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Research project  |  Should we treat a patient with a clinically suspected scaphoid fracture with cast or supportive bandage? “A multicenter randomized controlled trial”.

SUSPECT-study

Patients with a clinically suspected scaphoid fracture and normal initial radiographs are treated with 2 weeks below-elbow cast. However, only 10% of these patients has eventually a scaphoid fracture. Therefore, we are treating most patients unnecessary.

What we do

About our project

We are performing our study to optimize treatment for patients with a clinically suspected scaphoid fracture. Patients with a clinically suspected scaphoid fracture and normal initial radiographs are treated with 2 weeks below-elbow cast since 10% of these patients has an occult scaphoid fracture. Eventually, this results in unnecessary cast treatment in 90% of the patients. Therefore, we are evaluating if patients can be treated with 3 days supportive bandage instead of 2 weeks cast and if it is cost-effective.

The follow up period of our study is 1 year. Patients are evaluated after 2 weeks and 1 year in the hospitals with a physical examination and radiographs and at several time points during the follow up questionnaires are send to the patients via email.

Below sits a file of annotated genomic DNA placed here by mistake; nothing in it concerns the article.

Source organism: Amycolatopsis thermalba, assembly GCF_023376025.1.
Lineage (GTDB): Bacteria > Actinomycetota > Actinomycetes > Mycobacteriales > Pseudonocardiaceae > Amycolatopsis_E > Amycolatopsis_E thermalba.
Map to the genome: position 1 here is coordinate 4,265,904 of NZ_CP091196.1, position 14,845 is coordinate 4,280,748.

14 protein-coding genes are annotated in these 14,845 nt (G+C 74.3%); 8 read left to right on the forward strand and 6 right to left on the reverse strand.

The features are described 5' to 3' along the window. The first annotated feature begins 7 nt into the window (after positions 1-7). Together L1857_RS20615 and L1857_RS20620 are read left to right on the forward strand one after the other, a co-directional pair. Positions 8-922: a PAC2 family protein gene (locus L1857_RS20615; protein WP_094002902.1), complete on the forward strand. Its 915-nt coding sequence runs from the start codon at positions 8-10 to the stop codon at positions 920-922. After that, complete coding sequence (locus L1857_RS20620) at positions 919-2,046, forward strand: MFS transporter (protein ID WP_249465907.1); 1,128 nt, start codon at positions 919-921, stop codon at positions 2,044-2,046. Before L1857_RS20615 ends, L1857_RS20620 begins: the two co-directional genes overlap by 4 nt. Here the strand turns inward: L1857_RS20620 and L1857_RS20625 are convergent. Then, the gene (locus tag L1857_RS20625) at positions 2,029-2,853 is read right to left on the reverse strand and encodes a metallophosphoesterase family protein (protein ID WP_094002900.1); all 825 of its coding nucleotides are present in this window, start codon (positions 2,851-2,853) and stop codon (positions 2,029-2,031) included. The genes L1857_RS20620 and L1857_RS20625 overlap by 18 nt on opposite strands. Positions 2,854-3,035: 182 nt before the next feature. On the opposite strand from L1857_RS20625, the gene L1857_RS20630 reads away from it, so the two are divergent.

Our study is a randomized controlled multicenter study and all hospitals between The Hague until Dordrecht are participating.

Funds & Grants

We received grants from ZonMw and CZ to perform this study

Collaborations

Department of surgery

Department of emergency medicine

Haaglanden Medisch Centrum

Haga Ziekenhuis

Reinier de Graag Gasthuis

Ikazia ziekenhuis

IJsselland ziekenhuis

Maasstad ziekenhuis

Franciscus Vlietland

Sint Franciscus Gasthuis

Albert Schweitzer Ziekenhuis Dordrecht en Zwijndrecht

Publications

Cohen A, Reijman M, Kraan GA, Mathijssen NMC, Koopmanschap MA, Verhaar JAN, Mol S, Colaris JW; SUSPECT study group.

Clinically SUspected ScaPhoid fracturE: treatment with supportive bandage or CasT? 'Study protocol of a multicenter randomized controlled trial' (SUSPECT study).

BMJ Open. 2020 Sep 29;10(9):e036998.

Our team

Prof.dr.J.A.N. Verhaar, orthopedic surgeon

Principal Investigators

Phd Students